Post pandemic, the exodus from California continues to accelerate. The population deciding to move to other states is increasing, while the population coming from abroad to settle there is decreasing. However, the opposite is true for states that were already attractive before covid, e.g., Florida, Texas and North Carolina.
The Federal Reserve Bank of Chicago has released a report on movements within the country. It is based on data provided by the moving company United Van Lines, which according to the institution is the most updated compared to other sources. In fact, it has updated data for the year 2021, which allows us to observe the behavior of internal migrations since the outbreak of covid. It also allows you to see if it maintains the trends that were there before, or not.
The great resignation and teleworking
Prior to covid, it had been observed that the rate at which Americans were changing states was slowing down. This is no longer the case. Covid has accelerated telework, and telework allows workers to decouple their home from their workplace. The rise of teleworking explains one of the social changes taking place: workers are leaving the big cities. They keep the salaries there, and leave for counties and towns with less stress and a higher quality of life.
Added to that is the 'big resignation': 30 million workers have left their jobs in search of better conditions. This is rational behavior, since those who have changed jobs have improved their salaries more than those who have stayed in their jobs. The great resignation may also be linked to the another social trend: migration between states, which has also accelerated.
Demographic bleeding in California
The United Van Lines data shows mostly the movements of entire families, rather than single professionals or students. The Federal Reserve Bank of Chicago has compared pre-pandemic movements between 2018 and 2019, with those between 2020 and 2021.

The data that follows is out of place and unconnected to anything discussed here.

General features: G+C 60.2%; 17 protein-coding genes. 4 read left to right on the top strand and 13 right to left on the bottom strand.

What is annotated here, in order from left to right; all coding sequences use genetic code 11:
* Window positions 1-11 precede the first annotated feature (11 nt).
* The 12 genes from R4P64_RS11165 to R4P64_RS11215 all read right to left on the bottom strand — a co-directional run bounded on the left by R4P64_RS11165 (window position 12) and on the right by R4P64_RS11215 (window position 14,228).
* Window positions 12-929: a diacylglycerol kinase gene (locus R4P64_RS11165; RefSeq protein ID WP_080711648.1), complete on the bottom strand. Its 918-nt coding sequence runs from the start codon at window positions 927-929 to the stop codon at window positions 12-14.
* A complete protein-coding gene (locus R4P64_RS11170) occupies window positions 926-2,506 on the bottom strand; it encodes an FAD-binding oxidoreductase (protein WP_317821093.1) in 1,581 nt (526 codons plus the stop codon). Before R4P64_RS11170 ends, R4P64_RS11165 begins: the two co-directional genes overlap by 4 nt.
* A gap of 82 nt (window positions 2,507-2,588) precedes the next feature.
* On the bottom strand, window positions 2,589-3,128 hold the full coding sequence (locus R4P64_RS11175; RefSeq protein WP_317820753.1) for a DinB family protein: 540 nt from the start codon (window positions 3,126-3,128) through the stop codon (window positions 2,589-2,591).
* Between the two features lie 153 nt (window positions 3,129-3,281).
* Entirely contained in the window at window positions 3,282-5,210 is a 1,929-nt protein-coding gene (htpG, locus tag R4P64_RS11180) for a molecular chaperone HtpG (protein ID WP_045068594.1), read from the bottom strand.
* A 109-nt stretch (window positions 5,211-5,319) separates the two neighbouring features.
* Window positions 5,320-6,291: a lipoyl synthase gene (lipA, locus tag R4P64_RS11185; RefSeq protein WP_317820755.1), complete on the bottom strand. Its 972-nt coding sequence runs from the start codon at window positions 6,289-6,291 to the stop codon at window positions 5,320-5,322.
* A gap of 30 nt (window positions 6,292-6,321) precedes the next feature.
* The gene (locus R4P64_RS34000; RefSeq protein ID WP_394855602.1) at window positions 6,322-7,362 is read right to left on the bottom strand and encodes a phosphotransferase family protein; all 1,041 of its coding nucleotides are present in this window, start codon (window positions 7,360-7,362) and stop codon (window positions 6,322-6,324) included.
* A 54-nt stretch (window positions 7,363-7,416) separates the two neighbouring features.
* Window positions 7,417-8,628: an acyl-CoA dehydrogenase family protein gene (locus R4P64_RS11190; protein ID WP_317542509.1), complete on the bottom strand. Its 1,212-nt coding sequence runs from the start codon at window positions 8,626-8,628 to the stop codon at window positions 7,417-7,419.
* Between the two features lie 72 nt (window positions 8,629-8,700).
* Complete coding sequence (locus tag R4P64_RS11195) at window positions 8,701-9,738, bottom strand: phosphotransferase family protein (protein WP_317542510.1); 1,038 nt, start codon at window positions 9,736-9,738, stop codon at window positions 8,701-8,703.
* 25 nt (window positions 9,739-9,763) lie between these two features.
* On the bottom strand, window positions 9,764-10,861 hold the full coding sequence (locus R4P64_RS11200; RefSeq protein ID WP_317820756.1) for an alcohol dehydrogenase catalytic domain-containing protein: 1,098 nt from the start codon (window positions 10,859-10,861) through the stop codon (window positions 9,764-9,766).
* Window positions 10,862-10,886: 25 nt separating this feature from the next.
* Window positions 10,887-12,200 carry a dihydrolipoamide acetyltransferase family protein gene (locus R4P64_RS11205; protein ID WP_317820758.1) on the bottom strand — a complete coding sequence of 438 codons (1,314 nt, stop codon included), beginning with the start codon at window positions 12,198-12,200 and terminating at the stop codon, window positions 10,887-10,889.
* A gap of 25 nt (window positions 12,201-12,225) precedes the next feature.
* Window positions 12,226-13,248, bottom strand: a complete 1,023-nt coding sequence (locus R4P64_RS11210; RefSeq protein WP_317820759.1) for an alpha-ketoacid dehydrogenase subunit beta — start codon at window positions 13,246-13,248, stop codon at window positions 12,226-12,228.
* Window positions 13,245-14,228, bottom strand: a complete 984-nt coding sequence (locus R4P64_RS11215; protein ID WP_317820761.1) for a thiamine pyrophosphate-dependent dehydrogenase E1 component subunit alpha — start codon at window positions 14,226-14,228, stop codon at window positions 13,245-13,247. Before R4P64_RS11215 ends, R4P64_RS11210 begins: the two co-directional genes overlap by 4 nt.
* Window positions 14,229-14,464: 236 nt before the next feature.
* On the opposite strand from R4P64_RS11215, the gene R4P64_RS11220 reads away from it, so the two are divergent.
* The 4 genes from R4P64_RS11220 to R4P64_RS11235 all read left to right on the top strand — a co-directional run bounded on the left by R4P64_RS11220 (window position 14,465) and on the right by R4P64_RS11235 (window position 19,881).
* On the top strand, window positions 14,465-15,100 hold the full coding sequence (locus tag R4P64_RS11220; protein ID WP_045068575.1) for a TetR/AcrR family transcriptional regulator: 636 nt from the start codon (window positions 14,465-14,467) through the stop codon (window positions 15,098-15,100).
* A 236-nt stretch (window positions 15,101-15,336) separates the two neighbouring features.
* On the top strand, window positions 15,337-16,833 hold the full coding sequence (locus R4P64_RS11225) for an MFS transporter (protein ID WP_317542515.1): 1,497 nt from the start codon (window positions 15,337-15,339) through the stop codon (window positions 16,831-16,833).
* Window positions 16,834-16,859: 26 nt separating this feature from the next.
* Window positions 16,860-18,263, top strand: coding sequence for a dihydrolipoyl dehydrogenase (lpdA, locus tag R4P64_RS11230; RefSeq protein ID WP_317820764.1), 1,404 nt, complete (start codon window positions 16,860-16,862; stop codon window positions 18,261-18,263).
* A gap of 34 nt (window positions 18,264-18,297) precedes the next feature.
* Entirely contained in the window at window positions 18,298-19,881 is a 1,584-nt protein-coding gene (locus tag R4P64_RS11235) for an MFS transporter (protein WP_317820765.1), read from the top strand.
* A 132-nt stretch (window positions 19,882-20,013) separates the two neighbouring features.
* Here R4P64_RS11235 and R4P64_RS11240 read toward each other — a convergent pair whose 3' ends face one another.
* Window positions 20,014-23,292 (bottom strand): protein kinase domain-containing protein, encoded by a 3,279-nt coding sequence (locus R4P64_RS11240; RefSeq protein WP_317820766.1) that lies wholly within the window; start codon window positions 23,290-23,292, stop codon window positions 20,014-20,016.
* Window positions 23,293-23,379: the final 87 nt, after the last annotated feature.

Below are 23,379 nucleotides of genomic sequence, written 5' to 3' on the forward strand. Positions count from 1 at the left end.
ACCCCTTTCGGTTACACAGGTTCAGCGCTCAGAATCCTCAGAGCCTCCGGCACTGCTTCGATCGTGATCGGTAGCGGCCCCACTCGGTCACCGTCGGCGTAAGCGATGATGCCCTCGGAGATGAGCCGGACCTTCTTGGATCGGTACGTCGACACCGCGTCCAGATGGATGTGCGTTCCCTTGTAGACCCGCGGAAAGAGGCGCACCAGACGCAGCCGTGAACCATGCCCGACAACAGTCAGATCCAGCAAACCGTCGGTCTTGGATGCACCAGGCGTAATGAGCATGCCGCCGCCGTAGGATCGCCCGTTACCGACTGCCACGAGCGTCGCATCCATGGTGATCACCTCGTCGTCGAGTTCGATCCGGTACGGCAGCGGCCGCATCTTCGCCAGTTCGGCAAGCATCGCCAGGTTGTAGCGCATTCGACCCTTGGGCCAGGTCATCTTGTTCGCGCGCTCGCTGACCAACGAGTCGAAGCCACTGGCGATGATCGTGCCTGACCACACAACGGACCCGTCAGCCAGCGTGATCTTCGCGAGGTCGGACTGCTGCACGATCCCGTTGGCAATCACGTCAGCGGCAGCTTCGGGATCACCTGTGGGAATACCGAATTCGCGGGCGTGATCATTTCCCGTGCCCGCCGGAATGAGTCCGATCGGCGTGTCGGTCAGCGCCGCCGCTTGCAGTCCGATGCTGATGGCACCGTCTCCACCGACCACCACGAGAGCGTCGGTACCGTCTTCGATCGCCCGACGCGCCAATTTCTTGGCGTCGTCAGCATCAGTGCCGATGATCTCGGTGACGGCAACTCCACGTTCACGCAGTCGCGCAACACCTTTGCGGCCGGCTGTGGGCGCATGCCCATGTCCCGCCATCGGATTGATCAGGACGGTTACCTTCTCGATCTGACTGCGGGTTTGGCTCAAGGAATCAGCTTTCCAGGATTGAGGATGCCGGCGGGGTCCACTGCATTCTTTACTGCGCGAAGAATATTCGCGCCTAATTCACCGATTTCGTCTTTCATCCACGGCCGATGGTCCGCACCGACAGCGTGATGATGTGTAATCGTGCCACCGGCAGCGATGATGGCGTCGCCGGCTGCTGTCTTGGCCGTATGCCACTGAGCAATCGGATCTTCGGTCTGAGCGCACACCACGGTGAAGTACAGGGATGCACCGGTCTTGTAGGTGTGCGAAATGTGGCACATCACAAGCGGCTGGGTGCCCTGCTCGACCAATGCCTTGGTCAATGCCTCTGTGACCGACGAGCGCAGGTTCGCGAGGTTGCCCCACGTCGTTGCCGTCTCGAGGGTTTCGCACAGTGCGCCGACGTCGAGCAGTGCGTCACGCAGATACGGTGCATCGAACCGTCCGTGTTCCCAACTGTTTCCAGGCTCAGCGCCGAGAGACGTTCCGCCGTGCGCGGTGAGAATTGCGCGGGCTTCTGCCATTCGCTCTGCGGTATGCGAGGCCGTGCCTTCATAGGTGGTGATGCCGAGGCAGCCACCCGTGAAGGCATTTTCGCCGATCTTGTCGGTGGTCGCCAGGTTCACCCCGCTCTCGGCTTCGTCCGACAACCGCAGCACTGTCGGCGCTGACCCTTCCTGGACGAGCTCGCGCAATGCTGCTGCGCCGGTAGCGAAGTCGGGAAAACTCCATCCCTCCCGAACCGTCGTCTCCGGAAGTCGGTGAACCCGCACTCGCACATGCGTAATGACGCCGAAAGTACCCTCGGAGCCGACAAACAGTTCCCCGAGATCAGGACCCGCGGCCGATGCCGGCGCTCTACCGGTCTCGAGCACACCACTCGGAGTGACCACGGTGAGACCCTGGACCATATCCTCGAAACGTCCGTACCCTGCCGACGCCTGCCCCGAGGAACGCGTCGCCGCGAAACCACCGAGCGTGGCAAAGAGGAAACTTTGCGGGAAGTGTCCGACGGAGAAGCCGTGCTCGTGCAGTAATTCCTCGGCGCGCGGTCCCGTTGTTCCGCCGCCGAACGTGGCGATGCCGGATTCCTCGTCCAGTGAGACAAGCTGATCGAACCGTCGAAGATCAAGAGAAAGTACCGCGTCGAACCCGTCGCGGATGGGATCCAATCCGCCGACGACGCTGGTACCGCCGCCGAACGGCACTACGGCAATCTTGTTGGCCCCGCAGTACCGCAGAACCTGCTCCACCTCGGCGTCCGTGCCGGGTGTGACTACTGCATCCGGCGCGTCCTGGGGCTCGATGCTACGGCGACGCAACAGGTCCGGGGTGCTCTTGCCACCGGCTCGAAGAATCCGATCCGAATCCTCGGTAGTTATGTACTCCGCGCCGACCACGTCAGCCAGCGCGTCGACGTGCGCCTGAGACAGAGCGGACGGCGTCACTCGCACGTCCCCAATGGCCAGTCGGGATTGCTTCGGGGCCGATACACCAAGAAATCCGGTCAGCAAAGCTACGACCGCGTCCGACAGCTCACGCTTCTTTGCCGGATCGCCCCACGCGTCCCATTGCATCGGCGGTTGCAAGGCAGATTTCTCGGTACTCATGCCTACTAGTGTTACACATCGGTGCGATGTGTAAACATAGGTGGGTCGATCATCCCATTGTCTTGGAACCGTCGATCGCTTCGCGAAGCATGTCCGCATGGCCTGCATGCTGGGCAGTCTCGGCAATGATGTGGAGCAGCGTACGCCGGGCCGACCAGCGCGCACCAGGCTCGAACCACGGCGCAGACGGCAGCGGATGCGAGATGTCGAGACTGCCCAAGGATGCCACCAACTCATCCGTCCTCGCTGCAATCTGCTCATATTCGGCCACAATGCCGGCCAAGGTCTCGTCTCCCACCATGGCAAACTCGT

Thus, it is observed that the main migratory flow is from California to Texas. That has not changed with the pandemic. What has changed is that the number of people moving from Texas to California, which was the third largest migration trend before covid, is now the seventh largest. California's attractiveness has plummeted. Similarly, the same is true for those who went from Virginia to California: after covid that movement has been greatly reduced.
The main flows are from California to other states. Number one is from California to Texas, number two is California to Washington, number three to Florida, and number five to Virginia. Another strong migration flow, which has accelerated in the wake of the pandemic, is that of New Yorkers moving to Florida.
Trends are accelerating
Another way of looking at this, which also allows comparisons between states, is to look at the relative weight of the currents to and from a state. For example, before the pandemic, 56.3% of the migrations corresponding to the state were to settle in the state from other states. And 43% were in the opposite direction: outward. After covid, these two percentages have been equalized (51.4-48.6%).
The demographic attrition of the most progressive states is accelerating. This is the case of California: the exodus was 56.2% of its migratory movements, and after covid it is 59.4%. States that were already receiving an influx of population from other parts of the United States, such as Florida, Texas and North Carolina, are now seeing a greater increase in immigration over the rest of the country post-pandemic.